AbbVie’s upadacitinib has hit primary and secondary targets in the first late-stage trial of the drug involving patients with moderate-to-severe rheumatoid arthritis (RA).

The Phase III SELECT-NEXT clinical trial evaluated the investigational oral JAK1-selective inhibitor in patients with the condition who did not adequately respond to treatment with conventional synthetic disease modifying anti-rheumatic drugs (csDMARDs).

The firm said that top-line data showed that, after 12 weeks of treatment, both doses of upadacitinib (15mg and 30mg) met the study's primary endpoints of ACR20 and low disease activity, while key secondary endpoints - including ACR50, ACR70 and clinical remission - were also achieved.

Results at week 12 showed that of patients receiving a 15mg or 30mg oral, once-daily dose of upadacitinib, 64 percent and 66 percent achieved ACR20, respectively, compared to 36 percent of patients receiving placebo, while for ACR70 the numbers were 21 percent, 27 percent and 6 percent, respectively.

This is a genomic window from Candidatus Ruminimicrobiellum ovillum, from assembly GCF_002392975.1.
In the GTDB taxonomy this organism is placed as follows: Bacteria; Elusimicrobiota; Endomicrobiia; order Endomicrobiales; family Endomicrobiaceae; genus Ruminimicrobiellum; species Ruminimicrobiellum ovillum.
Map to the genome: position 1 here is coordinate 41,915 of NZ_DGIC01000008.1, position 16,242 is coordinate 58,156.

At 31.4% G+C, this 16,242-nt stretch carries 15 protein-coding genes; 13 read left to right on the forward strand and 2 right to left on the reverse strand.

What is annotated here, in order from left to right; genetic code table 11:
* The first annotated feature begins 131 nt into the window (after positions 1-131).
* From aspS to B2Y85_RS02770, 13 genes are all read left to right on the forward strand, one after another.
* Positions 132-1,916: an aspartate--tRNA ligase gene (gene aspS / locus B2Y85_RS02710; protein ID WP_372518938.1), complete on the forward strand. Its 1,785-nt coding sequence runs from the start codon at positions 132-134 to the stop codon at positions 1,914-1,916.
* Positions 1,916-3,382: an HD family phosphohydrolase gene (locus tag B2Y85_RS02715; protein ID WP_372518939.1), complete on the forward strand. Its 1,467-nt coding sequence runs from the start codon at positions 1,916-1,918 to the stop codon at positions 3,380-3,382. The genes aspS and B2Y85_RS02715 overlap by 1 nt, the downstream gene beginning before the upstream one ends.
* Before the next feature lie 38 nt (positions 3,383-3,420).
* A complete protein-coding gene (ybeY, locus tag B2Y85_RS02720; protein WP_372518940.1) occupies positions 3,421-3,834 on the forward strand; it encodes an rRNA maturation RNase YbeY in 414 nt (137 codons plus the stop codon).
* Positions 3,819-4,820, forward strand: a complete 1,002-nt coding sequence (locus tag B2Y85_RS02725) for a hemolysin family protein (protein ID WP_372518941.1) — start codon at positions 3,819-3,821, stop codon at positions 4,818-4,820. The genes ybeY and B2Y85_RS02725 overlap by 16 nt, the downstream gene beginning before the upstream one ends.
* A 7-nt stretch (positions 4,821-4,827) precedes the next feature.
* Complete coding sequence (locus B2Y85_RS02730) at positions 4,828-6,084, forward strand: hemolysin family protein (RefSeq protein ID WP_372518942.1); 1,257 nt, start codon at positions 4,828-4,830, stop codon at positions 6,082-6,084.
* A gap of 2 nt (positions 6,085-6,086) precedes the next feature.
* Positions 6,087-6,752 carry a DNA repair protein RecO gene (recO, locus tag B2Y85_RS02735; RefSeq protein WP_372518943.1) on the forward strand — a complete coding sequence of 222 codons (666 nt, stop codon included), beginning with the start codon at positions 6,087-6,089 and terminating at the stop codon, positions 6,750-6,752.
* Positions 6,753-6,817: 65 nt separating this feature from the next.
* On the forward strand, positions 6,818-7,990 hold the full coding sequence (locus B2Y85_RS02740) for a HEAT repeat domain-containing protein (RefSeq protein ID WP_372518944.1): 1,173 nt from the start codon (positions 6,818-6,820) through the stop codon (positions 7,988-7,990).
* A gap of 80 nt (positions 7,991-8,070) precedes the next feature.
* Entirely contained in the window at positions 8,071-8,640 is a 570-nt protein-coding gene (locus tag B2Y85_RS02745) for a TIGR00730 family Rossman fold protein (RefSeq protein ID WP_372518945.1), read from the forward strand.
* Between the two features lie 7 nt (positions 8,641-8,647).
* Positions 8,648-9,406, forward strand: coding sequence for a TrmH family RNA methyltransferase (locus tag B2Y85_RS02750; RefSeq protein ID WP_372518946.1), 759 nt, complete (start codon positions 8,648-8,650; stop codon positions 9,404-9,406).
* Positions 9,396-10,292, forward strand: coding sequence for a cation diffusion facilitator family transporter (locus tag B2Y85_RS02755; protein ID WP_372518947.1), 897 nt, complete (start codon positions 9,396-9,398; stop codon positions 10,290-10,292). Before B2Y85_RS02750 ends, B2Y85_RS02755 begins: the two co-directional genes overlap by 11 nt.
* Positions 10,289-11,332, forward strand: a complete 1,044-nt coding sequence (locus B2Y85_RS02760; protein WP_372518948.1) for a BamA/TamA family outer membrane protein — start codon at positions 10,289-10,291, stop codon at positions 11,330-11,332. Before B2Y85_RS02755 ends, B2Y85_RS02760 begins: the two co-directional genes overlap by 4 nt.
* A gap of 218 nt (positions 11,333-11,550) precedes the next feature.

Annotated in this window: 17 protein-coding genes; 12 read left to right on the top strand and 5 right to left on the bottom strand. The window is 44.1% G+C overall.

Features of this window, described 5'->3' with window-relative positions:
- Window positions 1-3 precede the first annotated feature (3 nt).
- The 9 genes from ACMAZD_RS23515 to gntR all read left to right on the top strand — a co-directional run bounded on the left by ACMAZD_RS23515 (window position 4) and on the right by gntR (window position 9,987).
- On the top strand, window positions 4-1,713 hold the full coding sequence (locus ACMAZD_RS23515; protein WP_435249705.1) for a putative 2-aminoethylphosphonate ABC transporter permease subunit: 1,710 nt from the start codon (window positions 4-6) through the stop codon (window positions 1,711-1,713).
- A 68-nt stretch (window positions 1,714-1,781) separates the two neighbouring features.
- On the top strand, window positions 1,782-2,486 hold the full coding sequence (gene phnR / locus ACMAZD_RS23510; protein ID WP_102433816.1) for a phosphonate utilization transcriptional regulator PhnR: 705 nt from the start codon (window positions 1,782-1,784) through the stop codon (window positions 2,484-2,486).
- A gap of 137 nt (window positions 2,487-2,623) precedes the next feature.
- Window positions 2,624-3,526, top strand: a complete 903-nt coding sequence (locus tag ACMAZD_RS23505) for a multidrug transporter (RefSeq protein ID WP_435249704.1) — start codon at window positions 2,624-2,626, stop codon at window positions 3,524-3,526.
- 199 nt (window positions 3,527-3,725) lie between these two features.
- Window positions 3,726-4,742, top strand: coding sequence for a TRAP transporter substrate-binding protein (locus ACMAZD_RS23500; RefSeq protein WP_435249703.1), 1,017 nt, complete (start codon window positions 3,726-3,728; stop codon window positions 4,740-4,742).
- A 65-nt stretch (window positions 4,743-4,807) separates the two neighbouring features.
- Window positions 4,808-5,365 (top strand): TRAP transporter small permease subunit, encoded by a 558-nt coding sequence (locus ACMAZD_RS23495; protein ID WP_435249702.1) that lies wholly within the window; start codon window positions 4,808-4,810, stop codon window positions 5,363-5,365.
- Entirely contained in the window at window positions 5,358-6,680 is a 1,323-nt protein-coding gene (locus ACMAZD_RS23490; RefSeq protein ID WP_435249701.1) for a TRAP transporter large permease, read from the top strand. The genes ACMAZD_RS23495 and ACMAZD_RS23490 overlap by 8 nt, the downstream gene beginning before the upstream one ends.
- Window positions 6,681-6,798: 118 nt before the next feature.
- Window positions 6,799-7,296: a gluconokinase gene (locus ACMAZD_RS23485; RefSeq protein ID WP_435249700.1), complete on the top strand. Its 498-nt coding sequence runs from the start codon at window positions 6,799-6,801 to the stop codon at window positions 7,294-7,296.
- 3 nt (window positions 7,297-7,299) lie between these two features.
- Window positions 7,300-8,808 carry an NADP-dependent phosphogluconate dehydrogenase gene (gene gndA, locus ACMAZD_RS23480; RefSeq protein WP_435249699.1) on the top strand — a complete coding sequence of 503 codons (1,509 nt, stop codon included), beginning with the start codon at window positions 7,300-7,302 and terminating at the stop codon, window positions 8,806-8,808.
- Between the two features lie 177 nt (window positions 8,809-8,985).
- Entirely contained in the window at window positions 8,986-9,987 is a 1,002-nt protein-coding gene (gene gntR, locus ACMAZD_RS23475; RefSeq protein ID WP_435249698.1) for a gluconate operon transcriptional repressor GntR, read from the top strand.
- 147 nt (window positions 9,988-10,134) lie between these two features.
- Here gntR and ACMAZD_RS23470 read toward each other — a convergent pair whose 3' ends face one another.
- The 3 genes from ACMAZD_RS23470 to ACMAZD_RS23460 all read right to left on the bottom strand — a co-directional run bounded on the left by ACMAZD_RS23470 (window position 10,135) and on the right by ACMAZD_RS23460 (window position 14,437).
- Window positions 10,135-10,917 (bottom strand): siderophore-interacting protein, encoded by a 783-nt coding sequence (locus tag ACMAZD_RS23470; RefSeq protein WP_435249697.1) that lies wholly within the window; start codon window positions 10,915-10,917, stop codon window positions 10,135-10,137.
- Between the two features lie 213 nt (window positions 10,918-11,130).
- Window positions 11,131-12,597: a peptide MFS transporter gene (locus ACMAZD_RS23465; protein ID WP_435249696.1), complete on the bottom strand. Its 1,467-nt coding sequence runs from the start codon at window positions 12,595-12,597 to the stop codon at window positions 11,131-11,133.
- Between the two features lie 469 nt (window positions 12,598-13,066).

Low disease activity was achieved by 48 percent of patients receiving either dose of AbbVie’s drug, compared to 17 percent of patients receiving placebo, while clinical remission was achieved by 31 percent and 28 percent of patients receiving 15mg or 30mg of upadacitinib, respectively, compared to 10 percent receiving placebo.

“Selective inhibition of the JAK1 pathway may offer a novel treatment for rheumatoid arthritis patients who do not adequately respond to conventional therapies,” said Michael Severino, AbbVie’s executive vice president, R&D, and chief scientific officer.

“We are especially encouraged by the results on the more stringent measures of efficacy, such as ACR70, low disease activity and clinical remission,” he added.

Full results are to be presented at an upcoming medical meeting and published in a peer-reviewed publication, the firm noted.